Furthermore, it’s worth noting that inventory can tie up working capital, and unexpected shifts in demand, which can be more prevalent in certain industries, may lead to inventory backlogs. This underscores the importance of closely monitoring and managing inventory levels to optimise working capital and adapt to changing market conditions.


Supplies can be a bit complex because they are categorised as current assets only until they are used, at which point they are treated as expenses. If your entity has a stock of unused supplies, they should be listed as current assets on your balance sheet.

Prepaid Expenses

Prepaid expenses include payments made for goods or services that the entity expects to benefit from over time. For instance, if you’ve paid for a year long lease or an extended insurance policy, these are considered prepaid expenses.  

It’s important to note that prepaid expenses should be reported on your entity’s income statement over the period during which the payment is expected to provide benefits.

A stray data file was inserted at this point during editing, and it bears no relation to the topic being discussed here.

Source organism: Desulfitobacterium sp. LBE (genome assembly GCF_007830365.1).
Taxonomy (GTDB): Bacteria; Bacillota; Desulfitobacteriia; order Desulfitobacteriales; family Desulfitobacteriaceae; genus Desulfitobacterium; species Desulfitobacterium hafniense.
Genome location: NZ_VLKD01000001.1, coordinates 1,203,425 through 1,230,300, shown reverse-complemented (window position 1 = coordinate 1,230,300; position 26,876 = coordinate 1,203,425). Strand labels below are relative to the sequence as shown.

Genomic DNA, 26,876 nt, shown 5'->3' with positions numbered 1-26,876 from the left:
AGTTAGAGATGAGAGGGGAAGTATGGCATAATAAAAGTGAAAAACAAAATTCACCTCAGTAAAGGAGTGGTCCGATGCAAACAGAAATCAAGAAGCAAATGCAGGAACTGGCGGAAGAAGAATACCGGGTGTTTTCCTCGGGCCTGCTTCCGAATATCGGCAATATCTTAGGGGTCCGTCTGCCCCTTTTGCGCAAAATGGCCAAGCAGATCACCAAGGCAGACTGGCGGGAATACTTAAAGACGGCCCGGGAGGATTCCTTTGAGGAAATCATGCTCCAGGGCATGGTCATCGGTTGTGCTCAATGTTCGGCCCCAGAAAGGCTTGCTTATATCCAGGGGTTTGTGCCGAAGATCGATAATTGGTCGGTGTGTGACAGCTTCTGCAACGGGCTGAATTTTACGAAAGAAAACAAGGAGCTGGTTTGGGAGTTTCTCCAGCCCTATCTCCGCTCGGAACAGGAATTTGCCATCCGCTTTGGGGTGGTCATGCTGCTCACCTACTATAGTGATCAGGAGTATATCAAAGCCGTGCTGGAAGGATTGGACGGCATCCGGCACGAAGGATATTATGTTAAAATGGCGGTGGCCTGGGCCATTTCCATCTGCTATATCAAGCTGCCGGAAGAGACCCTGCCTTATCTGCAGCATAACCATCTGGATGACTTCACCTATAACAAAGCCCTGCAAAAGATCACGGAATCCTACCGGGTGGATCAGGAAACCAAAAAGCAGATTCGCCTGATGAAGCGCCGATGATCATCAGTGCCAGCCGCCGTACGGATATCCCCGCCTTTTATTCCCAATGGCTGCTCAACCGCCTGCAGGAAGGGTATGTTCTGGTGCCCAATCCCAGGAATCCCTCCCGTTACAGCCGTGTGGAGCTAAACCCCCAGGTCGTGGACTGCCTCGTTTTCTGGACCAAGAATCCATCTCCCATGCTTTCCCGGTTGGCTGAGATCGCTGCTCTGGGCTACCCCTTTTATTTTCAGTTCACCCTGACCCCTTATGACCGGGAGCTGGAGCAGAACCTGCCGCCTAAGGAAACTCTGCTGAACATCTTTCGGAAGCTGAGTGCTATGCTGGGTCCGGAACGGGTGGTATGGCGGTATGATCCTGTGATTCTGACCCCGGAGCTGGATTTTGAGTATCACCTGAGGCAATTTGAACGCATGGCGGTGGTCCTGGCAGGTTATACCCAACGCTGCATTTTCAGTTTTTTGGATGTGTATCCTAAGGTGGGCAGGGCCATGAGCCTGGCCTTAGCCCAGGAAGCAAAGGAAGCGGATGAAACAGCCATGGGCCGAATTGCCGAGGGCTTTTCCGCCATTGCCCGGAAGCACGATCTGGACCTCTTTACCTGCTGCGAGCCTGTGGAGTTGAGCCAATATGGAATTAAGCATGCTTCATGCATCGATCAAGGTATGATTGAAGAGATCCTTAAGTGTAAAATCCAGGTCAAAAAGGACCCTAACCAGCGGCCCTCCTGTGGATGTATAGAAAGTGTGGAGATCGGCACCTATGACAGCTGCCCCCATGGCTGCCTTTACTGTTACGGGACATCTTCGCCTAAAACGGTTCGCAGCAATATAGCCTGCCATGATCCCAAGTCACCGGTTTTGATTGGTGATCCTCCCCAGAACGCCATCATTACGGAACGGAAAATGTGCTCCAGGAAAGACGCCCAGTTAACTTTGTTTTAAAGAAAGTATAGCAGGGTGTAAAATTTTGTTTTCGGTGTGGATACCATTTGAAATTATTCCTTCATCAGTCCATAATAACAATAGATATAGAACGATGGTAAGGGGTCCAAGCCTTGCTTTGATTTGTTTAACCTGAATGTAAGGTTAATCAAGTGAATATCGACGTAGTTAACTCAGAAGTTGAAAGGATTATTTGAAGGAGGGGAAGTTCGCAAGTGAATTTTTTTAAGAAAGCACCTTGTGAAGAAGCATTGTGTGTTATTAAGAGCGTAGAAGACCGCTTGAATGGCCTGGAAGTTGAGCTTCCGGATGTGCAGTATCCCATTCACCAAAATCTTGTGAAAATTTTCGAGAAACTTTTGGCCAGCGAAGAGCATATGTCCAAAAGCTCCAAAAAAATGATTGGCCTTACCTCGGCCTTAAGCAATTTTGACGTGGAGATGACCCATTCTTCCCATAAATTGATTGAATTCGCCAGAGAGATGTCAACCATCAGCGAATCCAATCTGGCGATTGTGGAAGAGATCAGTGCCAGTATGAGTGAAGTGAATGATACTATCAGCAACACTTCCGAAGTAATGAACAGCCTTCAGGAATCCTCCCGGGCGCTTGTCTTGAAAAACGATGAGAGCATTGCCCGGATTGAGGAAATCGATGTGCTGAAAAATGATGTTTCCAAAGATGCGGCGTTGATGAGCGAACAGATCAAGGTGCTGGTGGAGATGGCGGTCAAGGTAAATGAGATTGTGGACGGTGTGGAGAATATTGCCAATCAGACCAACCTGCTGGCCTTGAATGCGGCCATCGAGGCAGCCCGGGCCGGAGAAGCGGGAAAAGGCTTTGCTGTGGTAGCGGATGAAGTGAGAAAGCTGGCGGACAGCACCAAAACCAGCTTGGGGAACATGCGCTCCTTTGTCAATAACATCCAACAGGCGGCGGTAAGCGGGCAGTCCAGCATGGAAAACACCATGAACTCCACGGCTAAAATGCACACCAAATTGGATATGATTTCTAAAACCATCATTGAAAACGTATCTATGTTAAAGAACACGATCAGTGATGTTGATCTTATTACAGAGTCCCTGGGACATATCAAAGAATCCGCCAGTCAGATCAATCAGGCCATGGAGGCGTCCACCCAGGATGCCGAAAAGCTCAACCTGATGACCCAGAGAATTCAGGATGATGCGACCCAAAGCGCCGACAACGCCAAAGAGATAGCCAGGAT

Other Liquid Assets

This category serves as a catch all for any current assets that can be easily converted into cash within a year and do not fit into the previously mentioned categories. Examples might include promissory notes or expected tax refunds, among others. These assets should be listed in the Other Liquid Assets section on the balance sheet.

Current assets can be allocated to invest in new ventures or expand the entity.

Current assets in a business

Current assets serve several important purposes within a business:

Financing Daily Operations: They provide the necessary funds for covering everyday operational expenses, such as paying employees’ salaries or purchasing raw materials. This liquidity ensures the smooth functioning of day to day activities.